George Krumb, a contemporary American composer, whose songs were inspired by the great Spanish author, Federico Garcia Lorca, but are musically an amalgam of varied styles, both modern and classical, discusses his work this morning. A major feature of the program, however, are the songs themselves performed by mezzo-sopranos Jan De Gaetani and Francesca De Gaetani, with the Contemporary Chamber Ensemble, conducted by Arthur Weisberg.moreless
  • The Long Conversation: The Making of the United States Constitution
    A program dramatizing some of the personalities, ideas and tensions that accompaned the drafting of the Constitution.
  • National Folk Ensemble of Pakistan
    Dance buffs are offered a treat this morning with a performance by the National Folk Ensemble of Pakistan, recreating their country's traditional dances dating back hundreds of years, in the costumes of their periods, set to the music played with authentic instruments. Another feature of interest, is an interview by program commentator Faubion Bowers, with a leading Pakistani actor, Zia Moyheddin.moreless
  • Give Chance a Chance: Hans Richter
    Dadaist painter, sculptor and filmmaker Hans Richter (1888-1976) is profiled in a 1973 program. From his home in Southbury, Conn., Richter talks about his life and philosophy of art. Interwoven are dozens of his paintings, photographs of famous friends, and film clips.
  • The Theater Rejoins the World: Dialogue on a New Society [Part II]
    Part II of the Theater Rejoins the World with The Mutation Show which is prepared in co-operation with The Open Theater is presented.
  • The Theater Rejoins the World: Dialogue on a New Society [Part I]
    Part I. Continuing its series of programs showcasing the ideas and dramatic styles of a number of experimental playwrights and theater groups, Camera Three turns to "The Open Theater," as its subject. The Open Theater offers a highly original approach to movement, pace and drama, as an expression of ideas.
  • Peter Handke: Theater and Ideas [Part II]
    Excerpts from major works of Austrian playwright Peter Handke will be presented in the second part of a two-part episode.
  • Peter Handke: Theater and Ideas [Part I]
    Part I. Here's a two-part introduction to the work of the Austrian experimental playwright, Peter Handke, whose work has received critical attention in this country through the off-Broadway productions of two of his plays, "Kaspar" and "The Ride Across Lake Constance." Theater buffs and, drama students will be particularly interested in the excerpts of five of his plays, performed this morning and next Sunday, for an opportunity to fathom his provocative, occasionally obscure, and demanding ideas.moreless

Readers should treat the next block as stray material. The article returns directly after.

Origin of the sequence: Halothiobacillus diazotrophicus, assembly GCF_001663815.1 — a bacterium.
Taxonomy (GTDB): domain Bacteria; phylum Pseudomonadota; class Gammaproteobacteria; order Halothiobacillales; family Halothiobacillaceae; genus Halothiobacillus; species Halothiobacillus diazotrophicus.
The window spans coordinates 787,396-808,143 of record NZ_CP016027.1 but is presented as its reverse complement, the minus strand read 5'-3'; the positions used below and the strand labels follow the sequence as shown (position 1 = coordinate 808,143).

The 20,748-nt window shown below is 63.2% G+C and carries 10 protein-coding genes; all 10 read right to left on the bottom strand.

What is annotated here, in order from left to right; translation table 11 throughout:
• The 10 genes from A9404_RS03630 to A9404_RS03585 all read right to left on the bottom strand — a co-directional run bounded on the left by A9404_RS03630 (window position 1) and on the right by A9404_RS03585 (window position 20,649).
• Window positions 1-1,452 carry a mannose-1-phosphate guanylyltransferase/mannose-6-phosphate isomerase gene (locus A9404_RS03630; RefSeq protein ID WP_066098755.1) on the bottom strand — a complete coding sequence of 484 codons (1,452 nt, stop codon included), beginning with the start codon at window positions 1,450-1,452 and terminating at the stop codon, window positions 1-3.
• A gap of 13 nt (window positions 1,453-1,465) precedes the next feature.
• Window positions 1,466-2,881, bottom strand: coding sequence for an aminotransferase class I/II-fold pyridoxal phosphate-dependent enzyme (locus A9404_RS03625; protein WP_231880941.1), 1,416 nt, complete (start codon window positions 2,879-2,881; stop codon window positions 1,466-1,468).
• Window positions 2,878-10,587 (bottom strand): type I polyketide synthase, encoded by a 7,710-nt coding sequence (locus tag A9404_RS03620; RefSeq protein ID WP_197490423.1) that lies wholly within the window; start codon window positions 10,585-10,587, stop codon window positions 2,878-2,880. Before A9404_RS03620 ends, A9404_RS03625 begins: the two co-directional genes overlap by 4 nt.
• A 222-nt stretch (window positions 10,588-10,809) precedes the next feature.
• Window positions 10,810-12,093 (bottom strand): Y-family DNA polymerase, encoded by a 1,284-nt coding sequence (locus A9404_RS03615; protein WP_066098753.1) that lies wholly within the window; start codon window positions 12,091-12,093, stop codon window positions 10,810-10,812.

• Basil Bunting, Poet of Northumberland
    Another showcase, this time for the English poet, Basil Bunting, filmed in the north country that is his home and his inspiration. Tune in for Bunting in his habitat, reading some of his poems, backed up by a narrative text on Buntings life by actor Patrick Macnee.
  • If One Picture is Worth a Thousand Words
    The title quotation calls to mind the brilliance of the photographs that made LIFE Magazine a weekly treasure-trove, and it is LIFE Magazine and an evaluation of its contents and impact, which is evoked in this half hour program.
  • The Bix Pieces
    The Bix Pieces
    Episode 5
    Unusual fare for jazz buffs, as the, music of the great jazz musician, Bix Beiderbecke, is used as the basis for the choreography of five dances, as a tribute to the man and his work. Twyla Tharp doubles as choreographer and performer, is joined by dancers Sara Rudner, Rose Marie Wright, Isabel Garcia-Lorca and Kenneth Rinker.moreless
  • Ken Russell [Part II]
    Part two of a colorful profile of one of Britain's most controversial, nonconformist televison and film' directors, Ken Russell. Russell will talk about his films, backed up by film clips of "The Devils" and "The Boy Friend."
  • Ken Russell [Part I]
    Flamboyant, controversial and offbeat are just a few of the descriptive words that fit British film director Ken Russell, known to American audiences through his films "Women in Love," "The Boy Friend" "The Devils" and "The Music Lovers." Part one of this two-part profile of Russell examines his early career highlighted by three short" films which got him a job with the BBC, where he made an enormous success with his film biographies.moreless
  • Liszt in Mid-Life at Mid-Century
    Music lovers will be treated to three pieces by Franz Liszt which he wrote at age 40 in the middle of the 19th century, expressing his own restless volatility at that time of his life. Young pianist Joseph Villa, a Juilliard graduate who is beginning his concert career as a Liszt specialist, is the guest soloist this morning.moreless
  • Rufino Tamayino: The Sources of His Art
    This consistently resourceful and imaginative series, which offers artists and writers, known and unknown, a wonderful showcase for their work, opens its 19th season on CBS this morning with a film study of one of Mexico's great painters, Rufino Tamayino.